Creative director Neil Druckman and the rest of his team did a damn good job casting actresses for the roles of Tess, Marlene, and of course, Ellie. Ellie played by Ashley Johnson spoke high praises about the role she took as a strong female lead character as a gamer herself. The team also fought to keep women in focus testing to ensure that the game appealed to female gamers as well. So when Druckman and game director Bruce Starley heard the accusations of sexism thrown towards it, you bet they were quite surprised.
Despite being a huge fan of The Last of Us, calling it “the best game I’ve ever played” I can see a few points critics have made. Tommy’s wife could have been more than capable in defending their camp, especially as the leader managing it instead of hiding and leaving it to the men; Marlene could have put up a bit of a fight before Joel gunned her down.
But after reading a feminist point of view, it appears that naysayers are critical of superficial elements such as Joel being a male lead, his daughter Sarah incapable of defending herself, and two of the strong female characters dying throughout the game. Their preferences almost defeat the theme of the overall game and criticize the story for what it is, demanding an overwhelming female representation. There’s nothing wrong with female dominant cast, but there’s also absolutely nothing wrong with the way The Last of Us exists in and of itself either.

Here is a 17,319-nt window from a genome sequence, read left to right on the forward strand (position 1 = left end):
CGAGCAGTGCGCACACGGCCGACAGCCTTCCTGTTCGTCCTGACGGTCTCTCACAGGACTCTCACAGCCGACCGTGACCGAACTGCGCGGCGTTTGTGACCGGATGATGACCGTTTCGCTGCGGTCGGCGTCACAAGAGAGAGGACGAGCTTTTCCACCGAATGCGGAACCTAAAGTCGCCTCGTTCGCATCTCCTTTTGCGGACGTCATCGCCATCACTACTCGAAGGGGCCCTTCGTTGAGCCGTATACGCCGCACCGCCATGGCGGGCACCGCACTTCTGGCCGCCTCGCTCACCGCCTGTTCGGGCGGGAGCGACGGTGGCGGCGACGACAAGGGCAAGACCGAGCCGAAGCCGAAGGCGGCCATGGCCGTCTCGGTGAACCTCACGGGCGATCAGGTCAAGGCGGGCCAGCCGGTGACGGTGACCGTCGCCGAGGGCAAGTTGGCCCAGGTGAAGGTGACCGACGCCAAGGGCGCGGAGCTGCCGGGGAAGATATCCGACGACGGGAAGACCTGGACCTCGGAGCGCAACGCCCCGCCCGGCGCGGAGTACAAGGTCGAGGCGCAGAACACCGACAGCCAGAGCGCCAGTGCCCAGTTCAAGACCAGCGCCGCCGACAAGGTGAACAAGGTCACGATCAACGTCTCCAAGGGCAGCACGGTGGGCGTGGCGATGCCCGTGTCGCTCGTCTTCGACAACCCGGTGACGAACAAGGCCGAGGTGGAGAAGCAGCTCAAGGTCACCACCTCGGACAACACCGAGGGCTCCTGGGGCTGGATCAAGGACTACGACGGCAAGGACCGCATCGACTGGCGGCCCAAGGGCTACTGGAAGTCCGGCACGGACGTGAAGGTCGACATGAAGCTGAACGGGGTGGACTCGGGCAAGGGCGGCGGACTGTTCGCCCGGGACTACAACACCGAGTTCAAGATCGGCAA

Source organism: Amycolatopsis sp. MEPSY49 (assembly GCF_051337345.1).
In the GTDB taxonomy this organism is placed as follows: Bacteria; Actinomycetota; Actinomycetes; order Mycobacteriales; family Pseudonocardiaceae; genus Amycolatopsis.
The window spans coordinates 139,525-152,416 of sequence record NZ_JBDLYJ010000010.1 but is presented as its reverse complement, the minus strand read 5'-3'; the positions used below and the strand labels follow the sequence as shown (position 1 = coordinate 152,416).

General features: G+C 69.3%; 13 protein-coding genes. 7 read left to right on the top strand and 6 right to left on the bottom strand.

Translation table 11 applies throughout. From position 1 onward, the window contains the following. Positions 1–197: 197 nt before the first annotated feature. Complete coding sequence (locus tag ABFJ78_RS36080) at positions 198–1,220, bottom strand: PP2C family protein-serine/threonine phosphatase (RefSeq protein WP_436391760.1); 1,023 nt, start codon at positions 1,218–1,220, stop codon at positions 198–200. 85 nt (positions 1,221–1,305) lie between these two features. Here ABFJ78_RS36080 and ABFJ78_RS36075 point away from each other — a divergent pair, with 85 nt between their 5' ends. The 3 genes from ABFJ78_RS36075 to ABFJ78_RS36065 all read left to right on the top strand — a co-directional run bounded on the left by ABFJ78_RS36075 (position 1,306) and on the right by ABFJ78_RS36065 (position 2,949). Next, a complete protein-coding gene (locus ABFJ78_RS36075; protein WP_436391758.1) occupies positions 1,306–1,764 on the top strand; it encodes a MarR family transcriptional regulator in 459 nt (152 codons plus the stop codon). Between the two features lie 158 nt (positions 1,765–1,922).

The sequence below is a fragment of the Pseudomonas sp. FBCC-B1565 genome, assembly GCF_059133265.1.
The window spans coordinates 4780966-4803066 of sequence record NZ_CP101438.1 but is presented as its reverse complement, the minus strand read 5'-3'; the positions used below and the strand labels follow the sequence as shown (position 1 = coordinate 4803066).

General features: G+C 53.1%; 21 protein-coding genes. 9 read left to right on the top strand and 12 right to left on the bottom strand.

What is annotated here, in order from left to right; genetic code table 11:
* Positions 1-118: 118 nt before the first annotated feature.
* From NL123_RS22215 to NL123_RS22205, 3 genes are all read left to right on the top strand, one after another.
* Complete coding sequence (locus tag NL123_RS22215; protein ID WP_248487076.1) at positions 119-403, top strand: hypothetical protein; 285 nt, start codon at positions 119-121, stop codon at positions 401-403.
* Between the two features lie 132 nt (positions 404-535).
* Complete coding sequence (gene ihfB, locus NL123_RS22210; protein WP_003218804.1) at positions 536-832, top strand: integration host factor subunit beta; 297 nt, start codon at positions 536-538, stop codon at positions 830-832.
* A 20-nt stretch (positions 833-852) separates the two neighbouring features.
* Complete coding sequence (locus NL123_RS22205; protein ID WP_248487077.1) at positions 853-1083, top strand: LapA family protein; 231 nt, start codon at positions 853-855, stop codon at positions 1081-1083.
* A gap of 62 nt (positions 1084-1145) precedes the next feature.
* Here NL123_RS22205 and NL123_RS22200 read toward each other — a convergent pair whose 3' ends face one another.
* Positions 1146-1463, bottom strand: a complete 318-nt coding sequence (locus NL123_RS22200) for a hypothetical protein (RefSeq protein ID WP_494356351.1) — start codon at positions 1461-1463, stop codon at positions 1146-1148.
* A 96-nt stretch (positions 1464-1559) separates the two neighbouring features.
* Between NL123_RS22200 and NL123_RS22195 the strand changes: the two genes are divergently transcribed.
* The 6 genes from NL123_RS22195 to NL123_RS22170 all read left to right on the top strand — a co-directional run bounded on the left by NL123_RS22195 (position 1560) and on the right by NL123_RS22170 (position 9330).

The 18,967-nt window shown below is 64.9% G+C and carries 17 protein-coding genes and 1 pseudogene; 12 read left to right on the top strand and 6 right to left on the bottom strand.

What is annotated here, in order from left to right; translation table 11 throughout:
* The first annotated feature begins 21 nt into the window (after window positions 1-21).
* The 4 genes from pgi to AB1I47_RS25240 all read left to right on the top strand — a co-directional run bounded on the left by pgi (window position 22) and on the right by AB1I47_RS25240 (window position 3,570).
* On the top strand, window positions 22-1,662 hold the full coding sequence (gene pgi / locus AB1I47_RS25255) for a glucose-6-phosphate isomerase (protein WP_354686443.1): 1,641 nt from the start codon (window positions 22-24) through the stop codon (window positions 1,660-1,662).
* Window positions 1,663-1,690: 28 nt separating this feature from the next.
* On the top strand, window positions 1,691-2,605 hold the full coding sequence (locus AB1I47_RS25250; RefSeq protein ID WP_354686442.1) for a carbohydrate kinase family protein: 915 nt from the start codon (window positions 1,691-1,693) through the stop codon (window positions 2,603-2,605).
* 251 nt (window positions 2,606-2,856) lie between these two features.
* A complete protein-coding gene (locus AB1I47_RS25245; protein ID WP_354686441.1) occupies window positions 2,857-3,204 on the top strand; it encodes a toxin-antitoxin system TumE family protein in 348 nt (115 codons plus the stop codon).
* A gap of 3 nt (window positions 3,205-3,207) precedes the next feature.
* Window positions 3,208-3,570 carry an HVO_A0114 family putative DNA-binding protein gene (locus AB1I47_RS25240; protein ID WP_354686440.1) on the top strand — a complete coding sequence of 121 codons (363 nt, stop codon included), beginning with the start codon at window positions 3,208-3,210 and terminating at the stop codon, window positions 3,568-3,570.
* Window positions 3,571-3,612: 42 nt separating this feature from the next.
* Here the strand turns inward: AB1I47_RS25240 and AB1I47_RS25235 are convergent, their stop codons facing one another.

Tess, though later dies in the game, is a fearless and very dominant character. She dies in a guns-a-blazing fashion, something hardly seen from women in any medium. And Ellie was arguably the star of The Last of Us, easily the center of the game’s highest gameplay and narrative moments. Sure Ellie needed to be looked after by Joel, but Ellie’s a fourteen your old child, and Joel is her father figure.
Criticizing games’ gender, race, and cultural representation is a healthy practice needed within the industry. It challenges developers approach with social sensitivity and allows them to engage gamers on an identifiable level. But targeting specific games while failing to recognize its thematic achievements does nothing for the industry and devolves into little more than white noise.
VIA: The Escapist
Nintendo Games Will Stay On Nintendo Platforms (8/8)
With struggling systems sales and a starving library of games, one time or another many of us had the thought, “Maybe Nintendo should just become a third party so that everyone can play their amazing games.
Nintendo CEO Satoru Iwata has heard your thoughts loud and clear, “If I was to take responsibility for the company for just the next one or two years, and if I was not concerned about the long-term future of Nintendo at all, it might make sense for us to provide our important franchises for other platforms, and then we might be able to gain some short-term profit.”